Almost €400,000 out of a nationwide total of more than €1.5m was paid into Kerry District Court poor boxes last year.
Figures from the Courts Service show €1,533,610 went to charities nationally in lieu of fines or convictions for mostly minor offences across district courts in 2016, a rise of €200,000 on the 2015 figure. Sixty per cent involved road-traffic offences.
Almost one third of the poor box money, amounting to €394,080, was paid in District No 17 in Kerry presided over by Judge James O’Connor. This covers the courts of Killarney, Tralee, Listowel, Kenmare, Cahersiveen/ Killorglin and Dingle.
The figures show wide disparity in the amounts taken in per district court. Donations from defendants in Dublin amounted to almost €166,000, while Cork’s total came to €106,815. In Clonmel, Co Tipperary, the amount collected was €71,500 and in Limerick the figure was €60,104.
Defendants in Dun Laoghaire, Co Dublin, paid just over €32,500 while their Co Donegal counterparts paid €11,000. In contrast, the total donated to the poor box in Roscommon amounted to €200. In 2016, hundreds of organisations, from animal charities to alcohol treatment centres, benefited.
Among the biggest beneficiaries of the poor box funds last year was the St Vincent De Paul Society with many of its individual groups receiving amounts ranging from €100 to €3,000. The Capuchin Day Centre in Dublin was the biggest single beneficiary, receiving €57,785.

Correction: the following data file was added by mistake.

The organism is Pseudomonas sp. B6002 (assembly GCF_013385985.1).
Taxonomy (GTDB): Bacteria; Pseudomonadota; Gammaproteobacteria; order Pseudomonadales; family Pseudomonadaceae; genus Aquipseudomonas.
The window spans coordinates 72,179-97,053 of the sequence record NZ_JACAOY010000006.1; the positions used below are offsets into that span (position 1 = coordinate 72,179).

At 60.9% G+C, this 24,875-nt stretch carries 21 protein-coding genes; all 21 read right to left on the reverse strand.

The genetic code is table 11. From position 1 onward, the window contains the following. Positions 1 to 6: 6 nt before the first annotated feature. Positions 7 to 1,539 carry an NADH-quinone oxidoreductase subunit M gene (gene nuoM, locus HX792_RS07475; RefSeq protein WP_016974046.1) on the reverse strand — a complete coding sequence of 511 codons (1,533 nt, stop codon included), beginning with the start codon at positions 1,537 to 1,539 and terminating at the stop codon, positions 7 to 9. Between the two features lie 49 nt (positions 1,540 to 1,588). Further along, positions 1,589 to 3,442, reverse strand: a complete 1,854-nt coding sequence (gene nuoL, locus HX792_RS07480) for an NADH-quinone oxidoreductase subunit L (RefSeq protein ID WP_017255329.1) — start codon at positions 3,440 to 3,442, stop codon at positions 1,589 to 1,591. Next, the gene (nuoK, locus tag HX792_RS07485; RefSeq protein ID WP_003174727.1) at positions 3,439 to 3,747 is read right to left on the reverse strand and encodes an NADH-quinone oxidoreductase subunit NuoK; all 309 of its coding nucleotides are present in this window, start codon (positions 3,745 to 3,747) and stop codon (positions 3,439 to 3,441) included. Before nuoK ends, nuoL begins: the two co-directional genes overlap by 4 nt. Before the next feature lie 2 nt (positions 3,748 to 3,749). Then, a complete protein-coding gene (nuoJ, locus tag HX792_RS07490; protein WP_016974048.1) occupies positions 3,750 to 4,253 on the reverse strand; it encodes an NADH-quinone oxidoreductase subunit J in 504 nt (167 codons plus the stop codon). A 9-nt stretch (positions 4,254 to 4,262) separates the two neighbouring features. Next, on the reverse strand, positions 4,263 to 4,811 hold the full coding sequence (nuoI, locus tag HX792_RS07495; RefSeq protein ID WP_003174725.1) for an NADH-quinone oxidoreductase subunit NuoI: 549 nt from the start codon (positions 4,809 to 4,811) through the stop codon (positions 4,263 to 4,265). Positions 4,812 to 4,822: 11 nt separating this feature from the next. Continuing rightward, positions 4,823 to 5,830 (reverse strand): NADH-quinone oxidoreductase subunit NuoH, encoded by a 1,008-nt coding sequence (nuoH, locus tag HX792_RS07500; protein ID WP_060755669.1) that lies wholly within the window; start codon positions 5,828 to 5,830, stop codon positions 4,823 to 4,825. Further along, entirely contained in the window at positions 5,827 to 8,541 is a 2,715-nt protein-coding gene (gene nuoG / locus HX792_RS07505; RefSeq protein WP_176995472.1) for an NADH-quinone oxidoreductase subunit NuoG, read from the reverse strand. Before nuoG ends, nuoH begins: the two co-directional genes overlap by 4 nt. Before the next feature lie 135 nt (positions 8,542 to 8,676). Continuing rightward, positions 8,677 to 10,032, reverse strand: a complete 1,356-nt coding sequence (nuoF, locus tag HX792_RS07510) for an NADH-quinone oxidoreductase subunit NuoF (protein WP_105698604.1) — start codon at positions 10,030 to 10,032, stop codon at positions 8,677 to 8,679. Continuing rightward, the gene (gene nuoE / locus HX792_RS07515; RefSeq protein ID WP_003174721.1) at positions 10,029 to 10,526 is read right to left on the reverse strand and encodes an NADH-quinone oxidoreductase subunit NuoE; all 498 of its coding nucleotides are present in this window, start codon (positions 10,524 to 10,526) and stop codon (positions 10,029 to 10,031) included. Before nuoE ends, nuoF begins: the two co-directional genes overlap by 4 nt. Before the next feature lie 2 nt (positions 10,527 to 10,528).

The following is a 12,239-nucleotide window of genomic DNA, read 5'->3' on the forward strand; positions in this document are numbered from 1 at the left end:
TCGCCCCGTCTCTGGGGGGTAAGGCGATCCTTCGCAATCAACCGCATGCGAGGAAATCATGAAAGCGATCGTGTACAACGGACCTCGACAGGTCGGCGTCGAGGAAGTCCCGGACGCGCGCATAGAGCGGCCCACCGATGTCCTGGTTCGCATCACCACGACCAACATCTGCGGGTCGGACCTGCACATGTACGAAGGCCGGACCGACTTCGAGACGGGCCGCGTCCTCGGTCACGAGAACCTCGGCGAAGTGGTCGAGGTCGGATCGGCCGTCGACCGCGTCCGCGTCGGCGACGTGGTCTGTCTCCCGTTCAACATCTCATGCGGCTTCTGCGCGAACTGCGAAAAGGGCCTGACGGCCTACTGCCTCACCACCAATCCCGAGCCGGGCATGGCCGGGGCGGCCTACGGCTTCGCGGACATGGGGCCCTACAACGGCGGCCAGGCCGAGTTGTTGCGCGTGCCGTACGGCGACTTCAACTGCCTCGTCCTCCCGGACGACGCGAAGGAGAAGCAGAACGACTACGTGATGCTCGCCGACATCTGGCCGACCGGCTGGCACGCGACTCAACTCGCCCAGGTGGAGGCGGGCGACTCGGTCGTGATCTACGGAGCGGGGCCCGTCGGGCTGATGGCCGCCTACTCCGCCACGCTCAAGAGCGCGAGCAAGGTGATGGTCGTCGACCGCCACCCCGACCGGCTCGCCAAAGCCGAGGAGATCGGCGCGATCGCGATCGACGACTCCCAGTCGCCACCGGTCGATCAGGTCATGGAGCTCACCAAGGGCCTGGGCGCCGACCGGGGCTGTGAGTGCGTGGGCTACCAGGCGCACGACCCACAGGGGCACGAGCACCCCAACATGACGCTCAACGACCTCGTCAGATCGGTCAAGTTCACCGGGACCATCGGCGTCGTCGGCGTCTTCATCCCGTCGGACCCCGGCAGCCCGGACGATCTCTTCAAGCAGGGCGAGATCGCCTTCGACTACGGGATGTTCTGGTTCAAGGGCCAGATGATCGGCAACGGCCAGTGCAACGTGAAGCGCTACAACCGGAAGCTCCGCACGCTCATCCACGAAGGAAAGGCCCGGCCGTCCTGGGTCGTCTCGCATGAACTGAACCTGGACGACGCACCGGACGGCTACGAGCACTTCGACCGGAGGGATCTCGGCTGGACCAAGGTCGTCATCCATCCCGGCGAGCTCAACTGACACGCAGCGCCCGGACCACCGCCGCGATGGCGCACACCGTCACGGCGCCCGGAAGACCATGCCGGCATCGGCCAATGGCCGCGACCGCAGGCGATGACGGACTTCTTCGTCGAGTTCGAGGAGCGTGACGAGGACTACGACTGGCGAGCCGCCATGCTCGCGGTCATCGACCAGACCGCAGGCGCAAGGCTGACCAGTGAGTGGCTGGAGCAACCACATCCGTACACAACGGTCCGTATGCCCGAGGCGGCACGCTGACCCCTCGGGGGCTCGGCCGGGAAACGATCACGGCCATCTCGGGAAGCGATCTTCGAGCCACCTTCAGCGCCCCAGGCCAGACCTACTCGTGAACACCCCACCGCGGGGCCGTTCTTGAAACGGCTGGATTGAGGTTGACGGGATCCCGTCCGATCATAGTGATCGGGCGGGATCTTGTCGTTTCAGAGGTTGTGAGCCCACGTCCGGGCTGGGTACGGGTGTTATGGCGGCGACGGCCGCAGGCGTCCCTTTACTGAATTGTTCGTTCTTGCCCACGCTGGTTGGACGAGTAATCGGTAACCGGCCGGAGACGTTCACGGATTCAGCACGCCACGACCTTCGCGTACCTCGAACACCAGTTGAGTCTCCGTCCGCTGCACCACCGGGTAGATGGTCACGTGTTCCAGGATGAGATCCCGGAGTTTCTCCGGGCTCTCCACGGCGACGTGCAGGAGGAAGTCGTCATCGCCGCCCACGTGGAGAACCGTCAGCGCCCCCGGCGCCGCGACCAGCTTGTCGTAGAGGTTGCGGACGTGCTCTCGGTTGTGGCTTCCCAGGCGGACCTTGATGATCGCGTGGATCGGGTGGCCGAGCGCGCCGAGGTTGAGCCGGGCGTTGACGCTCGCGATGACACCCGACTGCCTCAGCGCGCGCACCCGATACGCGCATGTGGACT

Other substantial contributions received include the Christian Blind Mission and Sightsavers International with each gaining €53,000. Others include Ethiopia Aid (€37,500), the Garda Benevolent Trust Fund (€28,900), and Dublin Simon Community (€25,325). The Irish Red Cross received €14,100. In Cork, most of the money was distributed locally. Among the main beneficiaries were the Cork Penny Dinners (€20,950) and the Cork Simon Community which received €18,250.
The almost €166,000 collected by the Criminal Courts of Justice office in Dublin was also distributed locally — with €9,245 going to the Merchants Quay project and €7,150 to the Peter McVerry Trust. Both Women’s Aid and the Rape Crisis Centre got €200 each.
According to the court service, the use of the poor box is at the discretion of the individual judge.
“The practice of courts directing that money be paid into a court poor box in lieu of or in conjunction with another penalty is a practice which predates the foundation of the State,” said a spokesman.
“The practice appears to go back in history and stem from judges’ jurisdiction at common law to exercise discretion in imposing a penalty, if any, and/or imposing other conditions i.e. donations to the poor box or to a particular charity.
“There are many reasons and instances why the Court poor box is used by judges. The accused may never previously have been before the courts, the accused may have pleaded guilty, a conviction might be inappropriate or might adversely affect employment, career or working abroad prospects, and/or the offence may be of a minor or trivial nature.”
The data released by the Courts Service does not show a breakdown of the offences where a donation ensures avoiding conviction and fine. A separate freedom of information request in the case of Kerry has also not yielded this information.
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